2yo and 3yo 2L ALW – This is the worst race in the SIM to card in terms of value. You are certain to get a full field of fast emerging horses in which you may easily find your bid horse sitting at 8/1. These are simply money pits.
The Open Allowance:
The case of the open allowance has its pros and cons. Since it has no limiting conditions it is the cheapest of all races to bid. Since people gravitate toward conditional allowance races they often won’t be as full. They also have the largest purses if earnings are a priority to you. The open allowance offers many slight advantages, the only disadvantage is there is nothing to prevent a graded quality horse from using your open allowance as a prep for a stakes race or as a drop in class to get back into form. Approach with caution in the 8-10f range but bid with confidence, especially on the less popular but still lucrative tracks (think New Mexico or British Columbia) at either end of the distance spectrum.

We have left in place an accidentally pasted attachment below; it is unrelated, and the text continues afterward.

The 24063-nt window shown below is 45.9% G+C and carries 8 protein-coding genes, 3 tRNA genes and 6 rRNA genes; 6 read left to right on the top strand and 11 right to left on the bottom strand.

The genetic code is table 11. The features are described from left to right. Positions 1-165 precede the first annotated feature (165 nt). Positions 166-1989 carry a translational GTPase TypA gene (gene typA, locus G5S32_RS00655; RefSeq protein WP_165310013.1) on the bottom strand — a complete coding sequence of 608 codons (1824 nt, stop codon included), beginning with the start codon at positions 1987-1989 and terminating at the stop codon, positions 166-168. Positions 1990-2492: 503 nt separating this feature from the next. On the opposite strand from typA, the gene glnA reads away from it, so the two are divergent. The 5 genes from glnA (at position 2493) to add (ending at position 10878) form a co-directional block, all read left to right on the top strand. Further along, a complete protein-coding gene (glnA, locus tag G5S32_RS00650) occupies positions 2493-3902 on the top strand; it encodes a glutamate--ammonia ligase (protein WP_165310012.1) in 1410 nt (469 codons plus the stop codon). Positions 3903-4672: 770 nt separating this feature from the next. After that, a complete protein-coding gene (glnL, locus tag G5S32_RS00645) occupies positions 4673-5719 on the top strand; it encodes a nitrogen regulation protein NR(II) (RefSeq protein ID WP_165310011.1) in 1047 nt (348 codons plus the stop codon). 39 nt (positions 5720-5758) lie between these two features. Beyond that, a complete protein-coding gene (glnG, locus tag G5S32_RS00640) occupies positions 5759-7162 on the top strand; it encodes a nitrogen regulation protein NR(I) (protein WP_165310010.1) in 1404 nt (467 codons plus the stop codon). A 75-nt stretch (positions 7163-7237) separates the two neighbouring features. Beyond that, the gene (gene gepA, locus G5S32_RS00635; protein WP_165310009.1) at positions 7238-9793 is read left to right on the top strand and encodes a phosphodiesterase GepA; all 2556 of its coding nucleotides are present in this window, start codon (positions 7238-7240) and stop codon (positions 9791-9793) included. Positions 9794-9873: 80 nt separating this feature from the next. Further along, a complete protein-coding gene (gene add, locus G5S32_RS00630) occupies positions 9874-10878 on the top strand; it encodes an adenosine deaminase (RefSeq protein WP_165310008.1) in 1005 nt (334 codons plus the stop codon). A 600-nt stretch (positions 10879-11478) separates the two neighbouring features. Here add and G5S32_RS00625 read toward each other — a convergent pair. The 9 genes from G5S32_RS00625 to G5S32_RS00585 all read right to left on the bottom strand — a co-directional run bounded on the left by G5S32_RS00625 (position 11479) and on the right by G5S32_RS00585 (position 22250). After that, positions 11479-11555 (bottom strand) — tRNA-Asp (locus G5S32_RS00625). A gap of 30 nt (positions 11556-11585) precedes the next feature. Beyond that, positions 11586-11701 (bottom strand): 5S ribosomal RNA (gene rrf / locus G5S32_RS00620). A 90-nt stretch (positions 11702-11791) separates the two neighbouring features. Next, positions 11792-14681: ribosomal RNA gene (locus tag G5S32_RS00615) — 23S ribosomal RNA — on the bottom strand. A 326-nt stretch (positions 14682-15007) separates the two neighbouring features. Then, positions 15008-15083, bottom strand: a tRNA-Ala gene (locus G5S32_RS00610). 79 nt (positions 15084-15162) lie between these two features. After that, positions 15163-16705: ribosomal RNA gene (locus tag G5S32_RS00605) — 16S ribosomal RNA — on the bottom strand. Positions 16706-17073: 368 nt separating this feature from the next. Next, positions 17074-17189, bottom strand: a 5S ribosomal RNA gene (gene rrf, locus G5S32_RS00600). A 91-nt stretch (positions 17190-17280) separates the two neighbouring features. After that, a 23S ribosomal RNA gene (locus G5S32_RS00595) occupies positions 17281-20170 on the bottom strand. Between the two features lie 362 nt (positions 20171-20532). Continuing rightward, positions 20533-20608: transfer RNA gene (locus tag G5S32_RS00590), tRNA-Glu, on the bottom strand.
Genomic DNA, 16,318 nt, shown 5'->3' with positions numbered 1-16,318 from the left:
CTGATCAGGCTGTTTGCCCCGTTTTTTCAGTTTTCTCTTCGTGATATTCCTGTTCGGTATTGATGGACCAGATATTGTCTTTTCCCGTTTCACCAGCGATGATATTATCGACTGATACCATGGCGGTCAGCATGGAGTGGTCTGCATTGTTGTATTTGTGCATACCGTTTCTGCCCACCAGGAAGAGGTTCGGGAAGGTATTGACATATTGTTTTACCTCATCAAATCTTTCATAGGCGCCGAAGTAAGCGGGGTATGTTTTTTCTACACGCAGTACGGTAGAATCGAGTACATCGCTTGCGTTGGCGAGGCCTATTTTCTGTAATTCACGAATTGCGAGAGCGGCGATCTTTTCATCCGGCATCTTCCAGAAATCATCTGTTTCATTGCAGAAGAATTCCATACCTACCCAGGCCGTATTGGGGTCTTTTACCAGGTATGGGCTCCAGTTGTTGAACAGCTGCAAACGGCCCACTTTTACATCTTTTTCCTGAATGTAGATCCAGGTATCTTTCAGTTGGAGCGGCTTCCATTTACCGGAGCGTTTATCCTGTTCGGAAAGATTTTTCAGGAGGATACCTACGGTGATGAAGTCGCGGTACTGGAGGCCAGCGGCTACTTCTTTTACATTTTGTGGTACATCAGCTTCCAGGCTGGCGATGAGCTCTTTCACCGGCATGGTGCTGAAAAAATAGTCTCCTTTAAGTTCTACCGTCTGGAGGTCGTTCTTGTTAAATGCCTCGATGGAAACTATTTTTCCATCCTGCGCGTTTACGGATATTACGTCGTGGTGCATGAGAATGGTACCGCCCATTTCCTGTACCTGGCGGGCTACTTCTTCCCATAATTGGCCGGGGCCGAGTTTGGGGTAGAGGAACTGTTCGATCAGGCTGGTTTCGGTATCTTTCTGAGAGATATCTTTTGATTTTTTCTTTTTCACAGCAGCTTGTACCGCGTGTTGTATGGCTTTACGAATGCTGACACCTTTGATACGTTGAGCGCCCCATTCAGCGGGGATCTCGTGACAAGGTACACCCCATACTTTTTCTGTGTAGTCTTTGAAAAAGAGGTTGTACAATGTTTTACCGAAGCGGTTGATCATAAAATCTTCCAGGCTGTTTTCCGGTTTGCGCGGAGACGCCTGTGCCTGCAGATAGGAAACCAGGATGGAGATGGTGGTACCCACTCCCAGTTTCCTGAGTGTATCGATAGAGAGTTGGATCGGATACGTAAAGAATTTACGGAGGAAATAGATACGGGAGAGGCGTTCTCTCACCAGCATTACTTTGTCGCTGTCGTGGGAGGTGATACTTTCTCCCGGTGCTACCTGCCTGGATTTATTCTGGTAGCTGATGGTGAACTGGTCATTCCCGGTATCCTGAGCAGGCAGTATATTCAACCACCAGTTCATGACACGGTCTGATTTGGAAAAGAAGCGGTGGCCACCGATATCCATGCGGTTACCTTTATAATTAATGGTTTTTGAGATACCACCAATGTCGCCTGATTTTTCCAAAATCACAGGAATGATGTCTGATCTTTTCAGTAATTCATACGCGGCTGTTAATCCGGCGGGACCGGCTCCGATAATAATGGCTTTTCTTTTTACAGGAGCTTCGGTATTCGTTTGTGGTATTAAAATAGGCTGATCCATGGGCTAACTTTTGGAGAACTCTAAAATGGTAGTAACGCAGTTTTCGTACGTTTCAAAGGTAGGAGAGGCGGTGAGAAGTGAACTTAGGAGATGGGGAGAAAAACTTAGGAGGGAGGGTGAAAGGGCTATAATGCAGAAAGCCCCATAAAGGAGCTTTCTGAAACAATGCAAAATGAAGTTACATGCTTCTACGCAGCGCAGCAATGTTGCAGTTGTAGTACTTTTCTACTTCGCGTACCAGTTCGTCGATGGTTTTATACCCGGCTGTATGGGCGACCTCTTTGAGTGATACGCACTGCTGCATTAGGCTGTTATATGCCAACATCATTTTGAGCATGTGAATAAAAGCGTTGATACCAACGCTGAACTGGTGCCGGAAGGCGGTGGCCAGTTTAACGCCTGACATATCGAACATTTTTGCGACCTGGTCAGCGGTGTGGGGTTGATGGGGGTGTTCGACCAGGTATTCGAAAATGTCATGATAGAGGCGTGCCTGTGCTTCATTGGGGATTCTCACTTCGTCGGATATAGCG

I hope this guide has given something to think about when bidding races. At the very least it will allow you to ascertain what you likely will be facing in your bid race and hopefully this knowledge will allow you to improve your chances of reaching the winner’s circle.